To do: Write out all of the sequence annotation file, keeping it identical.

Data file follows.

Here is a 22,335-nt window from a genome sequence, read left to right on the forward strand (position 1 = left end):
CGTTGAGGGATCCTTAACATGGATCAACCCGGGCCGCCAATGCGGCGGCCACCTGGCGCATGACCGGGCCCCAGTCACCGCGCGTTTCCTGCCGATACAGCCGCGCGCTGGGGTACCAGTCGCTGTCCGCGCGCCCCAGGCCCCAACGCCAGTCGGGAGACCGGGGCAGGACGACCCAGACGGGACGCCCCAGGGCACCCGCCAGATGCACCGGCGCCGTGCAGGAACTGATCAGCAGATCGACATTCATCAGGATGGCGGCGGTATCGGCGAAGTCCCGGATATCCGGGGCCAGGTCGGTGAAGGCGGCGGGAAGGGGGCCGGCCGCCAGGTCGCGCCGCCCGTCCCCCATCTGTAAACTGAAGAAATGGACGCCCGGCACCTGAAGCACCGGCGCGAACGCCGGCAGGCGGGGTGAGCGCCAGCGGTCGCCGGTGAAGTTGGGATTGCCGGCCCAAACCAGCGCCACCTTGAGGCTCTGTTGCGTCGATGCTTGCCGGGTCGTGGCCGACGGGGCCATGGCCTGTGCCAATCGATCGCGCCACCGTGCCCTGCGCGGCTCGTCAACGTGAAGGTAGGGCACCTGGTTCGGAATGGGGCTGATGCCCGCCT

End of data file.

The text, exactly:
Here is a 22,335-nt window from a genome sequence, read left to right on the forward strand (position 1 = left end):
CGTTGAGGGATCCTTAACATGGATCAACCCGGGCCGCCAATGCGGCGGCCACCTGGCGCATGACCGGGCCCCAGTCACCGCGCGTTTCCTGCCGATACAGCCGCGCGCTGGGGTACCAGTCGCTGTCCGCGCGCCCCAGGCCCCAACGCCAGTCGGGAGACCGGGGCAGGACGACCCAGACGGGACGCCCCAGGGCACCCGCCAGATGCACCGGCGCCGTGCAGGAACTGATCAGCAGATCGACATTCATCAGGATGGCGGCGGTATCGGCGAAGTCCCGGATATCCGGGGCCAGGTCGGTGAAGGCGGCGGGAAGGGGGCCGGCCGCCAGGTCGCGCCGCCCGTCCCCCATCTGTAAACTGAAGAAATGGACGCCCGGCACCTGAAGCACCGGCGCGAACGCCGGCAGGCGGGGTGAGCGCCAGCGGTCGCCGGTGAAGTTGGGATTGCCGGCCCAAACCAGCGCCACCTTGAGGCTCTGTTGCGTCGATGCTTGCCGGGTCGTGGCCGACGGGGCCATGGCCTGTGCCAATCGATCGCGCCACCGTGCCCTGCGCGGCTCGTCAACGTGAAGGTAGGGCACCTGGTTCGGAATGGGGCTGATGCCCGCCT